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The Rise and Fall of the NASL


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The Rise and Fall of the NASL


Part one of a series of articles reviewing the fortunes of football across the world




Every established activity seems to gain a golden age. An era that participants of their activities can look back and say, "things were much better then", and crucially, "things will never be that good." The golden age of motoring was back when the roads were nearly empty. The Golden Age of Science Fiction has been officially set in the 1940s, and so on.


Football in North America had one too, but it came at a price…


The 1966 World Cup final wasn't just great news for the football fans over here; England lifting the Jules Rimet in such emphatic circumstances had a far-reaching impact. The final was broadcast live in the States by NBC, and the favourable response caused American Sports promoters to start a professional league. Two rival leagues were started, but after a year these merged to form a 17 team North American Soccer League. This didn't prove very successful at first, and after all but five teams folded in 1969, the league went semi-pro. In the early 1970s, this league quietly grew again.


In 1975 NASL hit the back pages, and probably many front ones too with an announcement that would change the face of professional football in North America forever – Pele had signed for the New York Cosmos on a three-year $4.5M deal. Although they didn’t know it at the time, this would spell the slow beginning to a dull end for the NASL. The general managers and sponsors splashed the cash; the players came looking for the big bucks. The super-star footballer floodgates had been opened. Bobby Moore, Franz Beckenbauer and Johan Cruyff all turned up with their paying-in books ready to receive.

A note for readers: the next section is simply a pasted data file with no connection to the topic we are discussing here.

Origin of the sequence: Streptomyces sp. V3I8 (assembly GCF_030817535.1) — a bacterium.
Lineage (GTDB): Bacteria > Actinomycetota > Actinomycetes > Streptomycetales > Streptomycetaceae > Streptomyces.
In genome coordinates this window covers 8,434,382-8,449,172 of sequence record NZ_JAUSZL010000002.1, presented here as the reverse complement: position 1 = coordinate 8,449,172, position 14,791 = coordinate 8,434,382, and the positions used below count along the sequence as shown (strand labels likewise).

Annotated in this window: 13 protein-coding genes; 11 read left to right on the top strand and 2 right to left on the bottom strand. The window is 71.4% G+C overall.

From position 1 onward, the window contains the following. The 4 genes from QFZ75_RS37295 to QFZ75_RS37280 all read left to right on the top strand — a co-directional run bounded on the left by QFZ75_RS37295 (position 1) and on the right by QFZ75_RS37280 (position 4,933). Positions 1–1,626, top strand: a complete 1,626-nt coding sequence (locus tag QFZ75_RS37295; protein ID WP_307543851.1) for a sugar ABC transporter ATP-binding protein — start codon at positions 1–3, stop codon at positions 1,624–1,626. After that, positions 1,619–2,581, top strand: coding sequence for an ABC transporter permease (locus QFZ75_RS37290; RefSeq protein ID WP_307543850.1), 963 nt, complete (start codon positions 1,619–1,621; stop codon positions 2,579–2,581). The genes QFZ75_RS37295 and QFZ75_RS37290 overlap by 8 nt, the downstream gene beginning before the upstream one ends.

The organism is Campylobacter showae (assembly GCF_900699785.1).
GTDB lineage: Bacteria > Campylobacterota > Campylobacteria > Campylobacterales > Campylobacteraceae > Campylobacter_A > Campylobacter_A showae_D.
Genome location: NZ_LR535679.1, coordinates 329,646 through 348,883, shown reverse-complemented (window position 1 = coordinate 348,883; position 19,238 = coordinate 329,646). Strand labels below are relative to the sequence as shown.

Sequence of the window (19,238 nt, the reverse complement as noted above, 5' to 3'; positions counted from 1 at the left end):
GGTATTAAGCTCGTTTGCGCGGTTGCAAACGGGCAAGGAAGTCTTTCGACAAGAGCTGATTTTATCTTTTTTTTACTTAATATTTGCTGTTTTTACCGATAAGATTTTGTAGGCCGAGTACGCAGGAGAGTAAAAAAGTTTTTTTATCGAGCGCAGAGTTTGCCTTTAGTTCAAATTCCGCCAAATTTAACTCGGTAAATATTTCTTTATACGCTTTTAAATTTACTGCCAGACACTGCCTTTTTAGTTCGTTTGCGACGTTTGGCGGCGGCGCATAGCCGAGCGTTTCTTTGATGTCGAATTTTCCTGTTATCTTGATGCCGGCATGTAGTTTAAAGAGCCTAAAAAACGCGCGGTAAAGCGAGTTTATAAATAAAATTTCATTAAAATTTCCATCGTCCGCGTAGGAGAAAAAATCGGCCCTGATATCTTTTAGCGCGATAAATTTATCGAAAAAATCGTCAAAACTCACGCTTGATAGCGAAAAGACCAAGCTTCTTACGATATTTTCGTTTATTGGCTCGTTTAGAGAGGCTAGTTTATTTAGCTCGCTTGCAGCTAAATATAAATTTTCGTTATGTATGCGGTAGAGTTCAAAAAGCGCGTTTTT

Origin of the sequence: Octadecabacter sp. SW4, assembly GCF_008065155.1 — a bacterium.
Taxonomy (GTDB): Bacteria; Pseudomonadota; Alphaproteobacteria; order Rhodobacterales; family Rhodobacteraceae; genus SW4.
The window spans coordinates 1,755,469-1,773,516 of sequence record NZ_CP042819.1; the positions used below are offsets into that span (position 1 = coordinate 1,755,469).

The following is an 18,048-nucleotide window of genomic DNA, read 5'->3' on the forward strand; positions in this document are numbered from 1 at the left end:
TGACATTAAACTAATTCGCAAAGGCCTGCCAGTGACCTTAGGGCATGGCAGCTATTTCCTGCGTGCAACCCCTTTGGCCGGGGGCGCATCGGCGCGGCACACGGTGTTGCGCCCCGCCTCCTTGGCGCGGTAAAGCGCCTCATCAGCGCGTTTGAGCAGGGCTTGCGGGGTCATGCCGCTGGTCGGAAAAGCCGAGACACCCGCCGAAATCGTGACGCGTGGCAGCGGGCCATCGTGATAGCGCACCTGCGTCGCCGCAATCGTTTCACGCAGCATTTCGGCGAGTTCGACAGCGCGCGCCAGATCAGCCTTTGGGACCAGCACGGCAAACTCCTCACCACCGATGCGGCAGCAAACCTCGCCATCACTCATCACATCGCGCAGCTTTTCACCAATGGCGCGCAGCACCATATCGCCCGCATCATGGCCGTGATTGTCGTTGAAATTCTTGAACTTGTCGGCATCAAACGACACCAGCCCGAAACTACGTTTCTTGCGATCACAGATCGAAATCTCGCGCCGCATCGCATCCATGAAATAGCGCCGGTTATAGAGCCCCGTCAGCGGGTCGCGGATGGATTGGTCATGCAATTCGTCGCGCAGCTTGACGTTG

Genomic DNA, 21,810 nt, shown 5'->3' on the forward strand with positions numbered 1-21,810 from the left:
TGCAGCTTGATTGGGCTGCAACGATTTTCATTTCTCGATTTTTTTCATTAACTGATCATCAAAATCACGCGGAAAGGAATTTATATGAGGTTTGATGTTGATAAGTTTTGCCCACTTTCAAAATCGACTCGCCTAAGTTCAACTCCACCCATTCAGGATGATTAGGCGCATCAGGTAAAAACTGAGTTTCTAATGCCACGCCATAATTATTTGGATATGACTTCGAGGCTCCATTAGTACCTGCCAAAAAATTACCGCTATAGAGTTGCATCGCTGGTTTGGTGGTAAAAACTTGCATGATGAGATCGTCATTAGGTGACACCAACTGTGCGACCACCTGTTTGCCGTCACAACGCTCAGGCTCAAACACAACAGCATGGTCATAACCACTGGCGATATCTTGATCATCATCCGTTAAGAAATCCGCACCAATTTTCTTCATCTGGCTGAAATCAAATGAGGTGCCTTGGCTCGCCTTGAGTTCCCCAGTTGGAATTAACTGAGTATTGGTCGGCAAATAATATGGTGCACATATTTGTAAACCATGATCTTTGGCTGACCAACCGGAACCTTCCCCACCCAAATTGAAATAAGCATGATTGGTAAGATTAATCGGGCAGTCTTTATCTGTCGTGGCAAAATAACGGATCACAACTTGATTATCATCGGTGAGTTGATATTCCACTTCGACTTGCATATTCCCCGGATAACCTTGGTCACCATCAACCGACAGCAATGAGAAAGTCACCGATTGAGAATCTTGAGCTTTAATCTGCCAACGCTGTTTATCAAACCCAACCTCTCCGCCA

Ron Futcher at Portland Timbers in 1982


The crowds grew again - New York Cosmos were playing in front of big crowds of 40,000 and upwards, including a couple of instances stadium lockouts of 70,000. By 1978 the league had expanded to 24 teams and quality players were joining from all over the world trying to get in on a piece of the action. The rules were “Americanised” to tempt the yanks into going to the matches. After all Doubleday had come up with a version of rounders some time before, and it was widely considered to be Americas National Pastime. Not to mention NFL, quite possibly the most lucrative sport in the world. NASL introduced indoor tournaments, bigger stars, three quarter offside lines, bigger stars, clocks that ran down to zero rather than up to ninety minutes, bigger stars, penalty shoot-outs for “tied” games, bigger stars, and a great blue and red star covered football. Roll up, roll up - Eusabio, George Best, Trevor Francis, Muller, Giorgio Chinaglia, Charlie George, Peter Osgood, Gordon Banks…



1983 Budweiser Goal of the Year, scored by R.Cabanas, NY Cosmos.


From where the rest of the footballing world was standing, it looked perfect - this was the big time. But in reality, underneath the glossy veneer – it was all about to go castors up.


Franchises were given away far too easily, over expansion meant diluting the product. The average attendances were nowhere near the 40,000 gates the Cosmos were seeing, and there was even some speculation of these being over inflated. Outside of New York, teams were playing to as little as 5,000 fans, and at its height NASL could only boast an average of 14,000. Things were not adding up, the cost of it all was now beginning to outstrip the income. By the early 80’s teams were beginning to fold under the financial strain put on it by poor franchise decisions, bloated contracts and players to match.


When the 1981 season arrived, the NASL had lost 17 teams through financial difficulties and by 1984, there were only 9 professional teams playing in the league.


In Toronto, Ontario on October 3rd 1984, 16,821 watched Chicago Sting beat Toronto Blizzard 3-2 to go two-and-oh up in the best of three series. Paskin and Bettega scored for Toronto, while Simenton bagged one and Marjetic netted a brace for Chicago.


This was to be the last game in the NASL.






NASL Players of Note


1977 - Ronnie Moore - Chicago Sting - 22 Games (8) Goals

76 - 81 - Ron Futcher - Minnesota Kicks - 129 (73)

1982 - Ron Futcher - Portland Timbers - 23 (13)

83 - 84 - Ron Futcher - Tulsa Roughnecks - 49 (33)

71 - 72 - Brain Talbot - Toronto Metros - 10 (2)

1978 - Ronnie Blair - Colorado Caribous

80 - 81 - Willie Donachie - Portland Timbers - 60 (2)

1982 - Willie Donachie - Portland Timbers - 31 (0)



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